So, I was in the neighborhood of Paris’s Palais Garnier the other day—you know how that goes, just a weekday drop-by on a free afternoon—and I decided to invest in the 10 euro price to tour the opera house and its museum, since odds are low I’ll be attending a performance of the Paris Opera Ballet there any time in the future. Mind you, I’d love to. And for the next best thing, the chance to see the venue where the POB performs, wander the fabled halls, the glittering, mirror-and-chandelier-filled salon, run my fingers lovingly over one of the red velvet seats in the auditorium, gaze upward at the Marc Chagall ceiling, it would be well worth ten euros.
Any of my ballet readers will be nodding their heads wisely at the mention of the Paris Opera Ballet, knowing its stellar international reputation, its legendary hold within the dance world since way back. Although ballet in some form had commenced centuries earlier in Italy, it was France’s Louis XIV, himself a dancer, who developed it. He founded the Royal Academy of Dance in 1661, and in 1669, the Academy of Opera. By 1672 it was The Royal Academy of Music, to be later known as simply The Opera. Louis XIV gave the ballet all his support, both personal and financial, and as such, ballet thrived in France. This is why all the ballet terms are in French and not Italian.
Back in those times, ballet companies were merely offshoots of the far more important opera companies and their performances. (And for many years, only men were allowed to dance.) This is why now, particularly in Europe, the term “opera” is tied in with the country’s premier dance companies. It’s not the Paris Ballet, it’s the Paris Opera Ballet, and both the opera and the ballet have performed at the Palais Garnier until 1989, when a second opera house was built (the Opéra Bastille, with more elaborate facilities for the sort of set and production changes required for opera). Today the Palais Garnier is used mostly for ballet productions.
The Palais Garnier is gorgeous, ornate, sublime, truly palatial. Inside, I took page after page of notes, snapped pics, gathered impressions, immersed myself in the utterly delicious experience of wandering around without any time constraints (the boys in my family had gone to a war museum).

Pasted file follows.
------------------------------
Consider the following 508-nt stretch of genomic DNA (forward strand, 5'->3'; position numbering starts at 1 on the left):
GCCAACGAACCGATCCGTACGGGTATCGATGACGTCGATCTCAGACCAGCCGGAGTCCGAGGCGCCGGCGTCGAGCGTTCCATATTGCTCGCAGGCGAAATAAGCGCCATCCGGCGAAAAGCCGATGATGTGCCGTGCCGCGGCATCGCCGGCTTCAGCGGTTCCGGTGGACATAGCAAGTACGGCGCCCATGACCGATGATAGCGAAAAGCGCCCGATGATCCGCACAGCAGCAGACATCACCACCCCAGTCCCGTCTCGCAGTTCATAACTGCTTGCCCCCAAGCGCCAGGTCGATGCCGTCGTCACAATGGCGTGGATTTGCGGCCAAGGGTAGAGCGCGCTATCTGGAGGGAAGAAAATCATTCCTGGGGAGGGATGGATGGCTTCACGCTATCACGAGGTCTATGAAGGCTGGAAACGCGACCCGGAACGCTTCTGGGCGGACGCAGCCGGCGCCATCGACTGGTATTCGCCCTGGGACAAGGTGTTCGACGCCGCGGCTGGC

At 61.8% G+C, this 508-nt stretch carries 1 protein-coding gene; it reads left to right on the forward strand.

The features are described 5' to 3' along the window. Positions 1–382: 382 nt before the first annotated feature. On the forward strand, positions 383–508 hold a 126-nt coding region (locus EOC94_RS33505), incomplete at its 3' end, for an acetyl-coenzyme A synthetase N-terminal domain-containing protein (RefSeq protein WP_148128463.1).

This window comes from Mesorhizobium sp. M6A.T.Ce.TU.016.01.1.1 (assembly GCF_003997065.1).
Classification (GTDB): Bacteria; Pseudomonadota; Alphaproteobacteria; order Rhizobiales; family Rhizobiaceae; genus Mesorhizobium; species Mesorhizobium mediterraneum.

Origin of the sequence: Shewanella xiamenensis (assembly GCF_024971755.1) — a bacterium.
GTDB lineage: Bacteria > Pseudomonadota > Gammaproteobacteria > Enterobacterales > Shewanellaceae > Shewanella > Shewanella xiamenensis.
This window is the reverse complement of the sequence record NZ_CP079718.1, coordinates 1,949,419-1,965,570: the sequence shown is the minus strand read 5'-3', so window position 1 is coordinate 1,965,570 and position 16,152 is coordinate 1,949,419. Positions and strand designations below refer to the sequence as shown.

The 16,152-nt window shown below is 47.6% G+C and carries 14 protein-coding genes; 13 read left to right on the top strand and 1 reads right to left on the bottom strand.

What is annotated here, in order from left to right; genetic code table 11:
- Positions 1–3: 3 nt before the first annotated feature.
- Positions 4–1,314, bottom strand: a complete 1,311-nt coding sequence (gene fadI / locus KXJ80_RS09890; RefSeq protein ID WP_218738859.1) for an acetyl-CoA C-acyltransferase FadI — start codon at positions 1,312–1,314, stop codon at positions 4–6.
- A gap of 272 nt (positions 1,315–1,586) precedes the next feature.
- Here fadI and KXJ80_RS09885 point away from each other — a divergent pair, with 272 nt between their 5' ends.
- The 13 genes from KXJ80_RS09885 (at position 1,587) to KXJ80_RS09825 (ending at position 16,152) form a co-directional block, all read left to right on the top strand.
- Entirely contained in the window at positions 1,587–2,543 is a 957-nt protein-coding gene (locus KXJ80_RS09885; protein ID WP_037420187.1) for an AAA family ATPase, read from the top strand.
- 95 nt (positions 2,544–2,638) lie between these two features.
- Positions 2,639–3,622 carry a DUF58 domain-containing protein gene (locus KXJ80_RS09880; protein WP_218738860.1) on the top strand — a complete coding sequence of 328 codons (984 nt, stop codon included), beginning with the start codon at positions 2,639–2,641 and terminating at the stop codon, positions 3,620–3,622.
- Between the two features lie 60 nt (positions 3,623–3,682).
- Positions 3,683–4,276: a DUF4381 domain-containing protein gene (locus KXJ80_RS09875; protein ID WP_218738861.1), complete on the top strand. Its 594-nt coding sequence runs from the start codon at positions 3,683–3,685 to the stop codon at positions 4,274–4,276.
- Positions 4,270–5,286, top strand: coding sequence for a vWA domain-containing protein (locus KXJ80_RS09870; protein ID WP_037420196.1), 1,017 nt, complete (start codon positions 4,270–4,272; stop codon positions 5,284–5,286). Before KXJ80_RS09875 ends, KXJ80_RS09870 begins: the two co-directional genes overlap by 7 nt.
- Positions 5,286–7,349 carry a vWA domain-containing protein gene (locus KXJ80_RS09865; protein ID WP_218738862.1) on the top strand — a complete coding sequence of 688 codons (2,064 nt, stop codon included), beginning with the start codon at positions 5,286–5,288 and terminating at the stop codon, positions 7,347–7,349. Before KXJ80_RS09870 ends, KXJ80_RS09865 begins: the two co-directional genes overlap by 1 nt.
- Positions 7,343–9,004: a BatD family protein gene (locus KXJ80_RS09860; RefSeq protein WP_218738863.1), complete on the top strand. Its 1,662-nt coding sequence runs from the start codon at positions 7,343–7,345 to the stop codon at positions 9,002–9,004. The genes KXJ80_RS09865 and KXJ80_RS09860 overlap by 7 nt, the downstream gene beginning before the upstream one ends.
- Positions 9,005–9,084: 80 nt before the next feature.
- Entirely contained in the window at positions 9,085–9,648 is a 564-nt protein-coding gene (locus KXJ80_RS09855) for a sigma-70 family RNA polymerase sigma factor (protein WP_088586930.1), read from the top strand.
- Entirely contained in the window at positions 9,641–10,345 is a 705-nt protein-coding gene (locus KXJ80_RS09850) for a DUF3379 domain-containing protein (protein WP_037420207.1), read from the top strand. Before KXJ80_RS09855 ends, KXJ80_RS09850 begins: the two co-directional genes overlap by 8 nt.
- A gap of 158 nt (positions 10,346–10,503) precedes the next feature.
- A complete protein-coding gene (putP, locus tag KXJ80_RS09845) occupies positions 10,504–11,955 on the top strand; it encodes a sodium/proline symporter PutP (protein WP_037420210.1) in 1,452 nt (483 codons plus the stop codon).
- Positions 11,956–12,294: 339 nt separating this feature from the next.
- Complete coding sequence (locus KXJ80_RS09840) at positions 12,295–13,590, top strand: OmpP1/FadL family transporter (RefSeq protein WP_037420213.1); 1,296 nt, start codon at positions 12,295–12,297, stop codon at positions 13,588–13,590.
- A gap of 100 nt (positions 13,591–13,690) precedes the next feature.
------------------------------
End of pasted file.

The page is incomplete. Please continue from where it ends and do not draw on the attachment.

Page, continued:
Fortunate for me, the museum was having an exposition on the Paris Opera Ballet, complete with hundreds of photos, costumes on display, and a viewing room to watch video footage of Paris Opera Ballet performances. What a lovely, lengthy, detailed blog I could write, with all this.
Or not. Because the travels continue. And when you’re a tourist in Europe, you really need to focus on what’s there right in front of you. So, off I go. I’ll let my lame little cell-phone photos tell the rest.
There are changes forthcoming at the Paris Opera Ballet: recently it has been announced that Benjamin Millepied (former New York City Ballet principal, choreographer for Black Swan) will be taking over as director of dance in October 2014, replacing esteemed director Brigitte Lefèvre. This is a bit of a shock to me, and to a lot of people in the ballet world, I imagine. The Paris Opera Ballet is such an iconic institution and Millepied is… well, he’s based on Los Angeles, he married actress Natalie Portman, he was in on Black Swan and indeed, that’s how I knew his name. Peak success, Hollywood-style. Taking over the Paris Opera Ballet, well… WOW! That’s big. Anyway. Wishing him the best.
And if you’re interested in how to take a ballet class in Paris, check out this blog of mine: http://www.theclassicalgirl.com/ballet-class-in-paris-i-dare-you/
© 2013 Terez Rose